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fYrefly helps sexual-minority youth shine - ExpressNews - University of Alberta

17/07/08 5:37 PM


fYrefly helps sexual-minority youth shine by Ileiren Poon

July 17, 2008 - Edmonton-Sometimes, when there's no one for youth to turn to for support, they have to find a source of light within themselves. "Fireflies are the only insects in the world that create their own light from within," said Kris Wells, a researcher with the University of Alberta's Institute for Sexual Minority Studies and Services, and a director with camp fYrefly, Canada's largest leadership retreat for lesbian, gay, bisexual, trans-identified, two-spirited, queer, and allied (LGBTTQ&A) youth. "We tell our campers that we're giving them 'firefly fuel', so that in dark times they can be the source of their own inner light." This year Camp fYrefly celebrates its fifth anniversary with their largest camp to date. Sixty-four youth, aged 14 to 24, will be coming to Edmonton WHEN from all across the country to participate in a growing community of young leaders and mentors, including artists, psychologists, religious leaders, police officers, teachers, health professionals and many other adults from a wide variety of backgrounds. "We really took our cues from social movements throughout history: the American civil rights movement and the feminist movement, which both worked to educate and spread that education throughout their communities," said Wells. "Youth are not learning about queer history in their schools; they're not learning about their rights; they're not leaning about what a healthy relationship looks like." Camp fYrefly isn't about nature walks or arts and crafts activities, says Wells; it's about building young leaders who can go out and make a difference in their communities. Campers can participate in workshops with artist-in-residence Ivan E. Coyote, or national aboriginal youth role model James Makokis; they can also join discussions about critical media examination, health and safety, spirituality or queer history.

"At this year's camp we are pleased to offer over 25 workshops focused on building youth resiliency and leadership skills," he said. "We also have a research thread that runs through the camps, about what it takes to build resiliency in youth at risk; what helps build strong young minds and allows them to channel negative experiences into becoming stronger people."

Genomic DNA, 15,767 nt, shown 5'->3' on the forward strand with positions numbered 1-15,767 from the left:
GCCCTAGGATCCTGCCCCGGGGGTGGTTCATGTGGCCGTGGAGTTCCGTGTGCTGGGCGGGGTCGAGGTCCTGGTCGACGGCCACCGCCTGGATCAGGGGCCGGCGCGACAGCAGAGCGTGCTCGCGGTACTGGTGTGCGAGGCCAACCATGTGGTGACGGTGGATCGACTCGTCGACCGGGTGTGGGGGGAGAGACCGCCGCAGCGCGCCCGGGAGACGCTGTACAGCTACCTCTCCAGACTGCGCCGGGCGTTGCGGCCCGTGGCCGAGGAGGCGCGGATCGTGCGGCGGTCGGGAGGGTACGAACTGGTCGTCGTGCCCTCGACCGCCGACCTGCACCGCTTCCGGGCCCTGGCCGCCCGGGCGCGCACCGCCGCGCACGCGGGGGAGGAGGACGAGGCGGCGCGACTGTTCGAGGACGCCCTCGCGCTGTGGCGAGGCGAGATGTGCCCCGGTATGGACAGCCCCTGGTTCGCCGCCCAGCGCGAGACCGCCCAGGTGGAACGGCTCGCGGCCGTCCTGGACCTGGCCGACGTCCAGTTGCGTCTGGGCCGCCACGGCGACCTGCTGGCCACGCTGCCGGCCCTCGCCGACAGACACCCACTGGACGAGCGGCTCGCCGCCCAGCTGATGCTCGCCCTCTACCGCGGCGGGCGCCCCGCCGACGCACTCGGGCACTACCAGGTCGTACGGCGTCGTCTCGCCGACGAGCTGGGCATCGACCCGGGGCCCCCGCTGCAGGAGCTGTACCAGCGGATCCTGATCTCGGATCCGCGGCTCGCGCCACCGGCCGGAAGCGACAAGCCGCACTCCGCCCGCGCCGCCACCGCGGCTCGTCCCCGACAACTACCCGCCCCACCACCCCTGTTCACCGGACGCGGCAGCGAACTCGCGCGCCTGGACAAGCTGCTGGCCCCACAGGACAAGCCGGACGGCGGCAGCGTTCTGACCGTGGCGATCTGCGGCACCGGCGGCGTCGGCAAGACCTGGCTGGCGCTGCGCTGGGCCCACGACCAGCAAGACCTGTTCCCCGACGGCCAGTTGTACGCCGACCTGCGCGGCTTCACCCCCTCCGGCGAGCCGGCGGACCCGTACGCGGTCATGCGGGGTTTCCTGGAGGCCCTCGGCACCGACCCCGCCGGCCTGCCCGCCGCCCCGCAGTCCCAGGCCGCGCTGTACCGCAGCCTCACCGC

Sexual-minority youth learn about community leadership at Camp fYrefly. Photo by Ted Kerr

Camp fYrefly is the only camp of its kind affiliated with an institution like the University of Alberta, said Wells. "We do get parents who look at our programs, understand that we're educators and professionals, and trust the university's reputation, and that allows them to trust us with their children," he said. "We get comments from all over the world from people who say they wish there was something like this near them." Next year, a few more young people in Canada will get their wish. "We're working with the Univerity of British Columbia to establish a camp in B.C. and we're also working with a group to start a camp in Ottawa next year, and in Saskatchewan in 2010," said Wells, adding that they don't plan on stopping there. "With more youth applying than we can accommodate, our goal is to have five Camp fYrefly locations operating across the country, where sexual minority youth can find the support to move from simply surviving to thriving in their schools, families, and communities." Camp fYrefly is operated by the Institute for Sexual Minority Studies and Services, the University of Alberta, and is supported by TELUS, ATB Financial, the Alberta Teachers' Association, Office for the Prevention of Family Violence and Bullying (Ministry of Children and Youth Services), Office of the Child and Youth Advocate, Alberta's Promise, the Society for Safe and Caring Schools and Communities and many other businesses and organizations across Canada. "We also receive support from hundreds of individual donors who help to keep the registration cost at a nominal $25 per camper," said Wells, adding that travel costs tend to be the biggest barrier for campers. "But we have such amazing donors, people who want the kids in their community to be able to avoid the kinds of painful things they themselves had to deal with."

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fYrefly helps sexual-minority youth shine - ExpressNews - University of Alberta

17/07/08 5:37 PM

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